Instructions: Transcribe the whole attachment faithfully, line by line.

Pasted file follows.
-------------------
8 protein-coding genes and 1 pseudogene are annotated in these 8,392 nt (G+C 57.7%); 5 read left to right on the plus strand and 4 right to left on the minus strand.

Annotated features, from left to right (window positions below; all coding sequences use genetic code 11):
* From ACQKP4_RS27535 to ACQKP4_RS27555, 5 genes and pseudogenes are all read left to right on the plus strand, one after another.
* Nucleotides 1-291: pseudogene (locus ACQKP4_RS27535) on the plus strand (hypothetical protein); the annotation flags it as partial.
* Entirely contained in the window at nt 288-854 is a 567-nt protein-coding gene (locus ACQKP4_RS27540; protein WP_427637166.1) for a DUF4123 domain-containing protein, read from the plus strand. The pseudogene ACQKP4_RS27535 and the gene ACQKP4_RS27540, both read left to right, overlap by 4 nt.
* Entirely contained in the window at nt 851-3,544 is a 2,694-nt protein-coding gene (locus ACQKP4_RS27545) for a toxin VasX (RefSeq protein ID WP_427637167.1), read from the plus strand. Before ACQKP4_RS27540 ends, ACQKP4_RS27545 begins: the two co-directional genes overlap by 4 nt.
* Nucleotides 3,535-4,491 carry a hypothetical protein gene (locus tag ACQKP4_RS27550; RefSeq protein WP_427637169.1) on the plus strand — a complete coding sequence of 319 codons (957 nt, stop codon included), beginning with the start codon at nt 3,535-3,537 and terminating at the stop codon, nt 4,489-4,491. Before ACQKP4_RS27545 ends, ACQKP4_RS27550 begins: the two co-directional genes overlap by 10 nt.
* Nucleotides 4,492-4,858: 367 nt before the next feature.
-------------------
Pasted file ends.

8 protein-coding genes and 1 pseudogene are annotated in these 8,392 nt (G+C 57.7%); 5 read left to right on the plus strand and 4 right to left on the minus strand.

Annotated features, from left to right (window positions below; all coding sequences use genetic code 11):
* From ACQKP4_RS27535 to ACQKP4_RS27555, 5 genes and pseudogenes are all read left to right on the plus strand, one after another.
* Nucleotides 1-291: pseudogene (locus ACQKP4_RS27535) on the plus strand (hypothetical protein); the annotation flags it as partial.
* Entirely contained in the window at nt 288-854 is a 567-nt protein-coding gene (locus ACQKP4_RS27540; protein WP_427637166.1) for a DUF4123 domain-containing protein, read from the plus strand. The pseudogene ACQKP4_RS27535 and the gene ACQKP4_RS27540, both read left to right, overlap by 4 nt.
* Entirely contained in the window at nt 851-3,544 is a 2,694-nt protein-coding gene (locus ACQKP4_RS27545) for a toxin VasX (RefSeq protein ID WP_427637167.1), read from the plus strand. Before ACQKP4_RS27540 ends, ACQKP4_RS27545 begins: the two co-directional genes overlap by 4 nt.
* Nucleotides 3,535-4,491 carry a hypothetical protein gene (locus tag ACQKP4_RS27550; RefSeq protein WP_427637169.1) on the plus strand — a complete coding sequence of 319 codons (957 nt, stop codon included), beginning with the start codon at nt 3,535-3,537 and terminating at the stop codon, nt 4,489-4,491. Before ACQKP4_RS27545 ends, ACQKP4_RS27550 begins: the two co-directional genes overlap by 10 nt.
* Nucleotides 4,492-4,858: 367 nt before the next feature.